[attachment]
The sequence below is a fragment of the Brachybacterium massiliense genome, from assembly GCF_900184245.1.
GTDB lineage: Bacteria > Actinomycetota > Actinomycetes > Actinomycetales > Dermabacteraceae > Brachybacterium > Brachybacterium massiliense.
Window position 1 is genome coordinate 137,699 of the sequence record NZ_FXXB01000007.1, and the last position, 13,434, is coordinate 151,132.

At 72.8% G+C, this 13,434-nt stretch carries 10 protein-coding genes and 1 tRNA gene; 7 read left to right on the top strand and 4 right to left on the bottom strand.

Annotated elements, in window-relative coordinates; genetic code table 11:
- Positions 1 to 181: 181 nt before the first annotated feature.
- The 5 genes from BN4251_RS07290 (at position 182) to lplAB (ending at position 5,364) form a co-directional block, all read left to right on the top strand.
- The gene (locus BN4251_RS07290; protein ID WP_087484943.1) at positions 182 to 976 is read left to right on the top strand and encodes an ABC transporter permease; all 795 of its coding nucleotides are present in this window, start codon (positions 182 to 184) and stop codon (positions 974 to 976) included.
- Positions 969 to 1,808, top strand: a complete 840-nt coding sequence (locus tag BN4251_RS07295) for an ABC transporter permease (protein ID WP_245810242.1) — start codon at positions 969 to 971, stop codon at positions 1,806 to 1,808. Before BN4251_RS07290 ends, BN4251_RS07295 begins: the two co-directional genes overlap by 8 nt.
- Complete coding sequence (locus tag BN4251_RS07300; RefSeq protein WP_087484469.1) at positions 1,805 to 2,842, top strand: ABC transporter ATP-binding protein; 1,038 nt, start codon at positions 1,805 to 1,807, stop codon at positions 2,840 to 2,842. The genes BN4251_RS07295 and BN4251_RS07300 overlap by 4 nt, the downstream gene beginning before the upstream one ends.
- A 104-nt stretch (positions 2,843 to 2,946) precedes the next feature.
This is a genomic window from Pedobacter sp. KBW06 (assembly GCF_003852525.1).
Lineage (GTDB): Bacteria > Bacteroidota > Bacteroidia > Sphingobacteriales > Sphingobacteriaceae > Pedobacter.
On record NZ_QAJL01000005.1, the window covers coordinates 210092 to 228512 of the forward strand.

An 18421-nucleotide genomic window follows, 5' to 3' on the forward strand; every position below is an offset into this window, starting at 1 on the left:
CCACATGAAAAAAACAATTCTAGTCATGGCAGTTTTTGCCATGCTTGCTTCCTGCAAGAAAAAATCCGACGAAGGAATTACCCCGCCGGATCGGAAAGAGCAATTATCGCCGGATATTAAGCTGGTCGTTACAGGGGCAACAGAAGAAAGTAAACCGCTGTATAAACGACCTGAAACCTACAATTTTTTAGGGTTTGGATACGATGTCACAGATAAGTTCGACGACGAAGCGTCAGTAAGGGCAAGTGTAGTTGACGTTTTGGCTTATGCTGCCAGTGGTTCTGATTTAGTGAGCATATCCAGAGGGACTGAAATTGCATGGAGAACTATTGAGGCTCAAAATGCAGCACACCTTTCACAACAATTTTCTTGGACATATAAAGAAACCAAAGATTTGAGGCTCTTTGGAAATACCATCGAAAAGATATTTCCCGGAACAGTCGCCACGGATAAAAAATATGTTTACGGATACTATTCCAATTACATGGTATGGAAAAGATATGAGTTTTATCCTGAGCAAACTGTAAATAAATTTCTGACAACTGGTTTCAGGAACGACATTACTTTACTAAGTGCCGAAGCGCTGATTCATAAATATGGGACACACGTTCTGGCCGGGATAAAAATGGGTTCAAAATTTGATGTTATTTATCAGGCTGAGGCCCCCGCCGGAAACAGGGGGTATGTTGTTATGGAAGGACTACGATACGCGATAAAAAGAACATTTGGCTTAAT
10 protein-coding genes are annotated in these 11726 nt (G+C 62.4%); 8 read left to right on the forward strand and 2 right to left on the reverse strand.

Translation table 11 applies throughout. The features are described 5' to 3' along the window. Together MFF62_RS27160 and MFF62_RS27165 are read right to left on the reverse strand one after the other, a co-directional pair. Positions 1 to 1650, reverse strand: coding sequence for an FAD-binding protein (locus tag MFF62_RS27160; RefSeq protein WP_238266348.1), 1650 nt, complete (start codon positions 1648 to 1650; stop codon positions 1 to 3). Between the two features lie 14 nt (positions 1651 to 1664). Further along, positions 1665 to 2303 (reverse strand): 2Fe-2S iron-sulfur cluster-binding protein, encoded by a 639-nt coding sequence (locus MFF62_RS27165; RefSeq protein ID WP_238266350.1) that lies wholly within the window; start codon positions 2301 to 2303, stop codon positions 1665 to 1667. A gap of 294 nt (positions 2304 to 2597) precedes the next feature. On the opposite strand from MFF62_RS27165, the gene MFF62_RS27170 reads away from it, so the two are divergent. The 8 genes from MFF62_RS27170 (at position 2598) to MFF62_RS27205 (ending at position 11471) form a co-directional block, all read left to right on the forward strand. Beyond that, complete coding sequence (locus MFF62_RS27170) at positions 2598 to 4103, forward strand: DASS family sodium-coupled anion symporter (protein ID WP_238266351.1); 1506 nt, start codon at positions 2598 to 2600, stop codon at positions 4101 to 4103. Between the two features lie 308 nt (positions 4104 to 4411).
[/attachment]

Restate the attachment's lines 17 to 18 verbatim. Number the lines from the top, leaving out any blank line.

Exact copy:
10 protein-coding genes are annotated in these 11726 nt (G+C 62.4%); 8 read left to right on the forward strand and 2 right to left on the reverse strand.

Translation table 11 applies throughout. The features are described 5' to 3' along the window. Together MFF62_RS27160 and MFF62_RS27165 are read right to left on the reverse strand one after the other, a co-directional pair. Positions 1 to 1650, reverse strand: coding sequence for an FAD-binding protein (locus tag MFF62_RS27160; RefSeq protein WP_238266348.1), 1650 nt, complete (start codon positions 1648 to 1650; stop codon positions 1 to 3). Between the two features lie 14 nt (positions 1651 to 1664). Further along, positions 1665 to 2303 (reverse strand): 2Fe-2S iron-sulfur cluster-binding protein, encoded by a 639-nt coding sequence (locus MFF62_RS27165; RefSeq protein ID WP_238266350.1) that lies wholly within the window; start codon positions 2301 to 2303, stop codon positions 1665 to 1667. A gap of 294 nt (positions 2304 to 2597) precedes the next feature. On the opposite strand from MFF62_RS27165, the gene MFF62_RS27170 reads away from it, so the two are divergent. The 8 genes from MFF62_RS27170 (at position 2598) to MFF62_RS27205 (ending at position 11471) form a co-directional block, all read left to right on the forward strand. Beyond that, complete coding sequence (locus MFF62_RS27170) at positions 2598 to 4103, forward strand: DASS family sodium-coupled anion symporter (protein ID WP_238266351.1); 1506 nt, start codon at positions 2598 to 2600, stop codon at positions 4101 to 4103. Between the two features lie 308 nt (positions 4104 to 4411).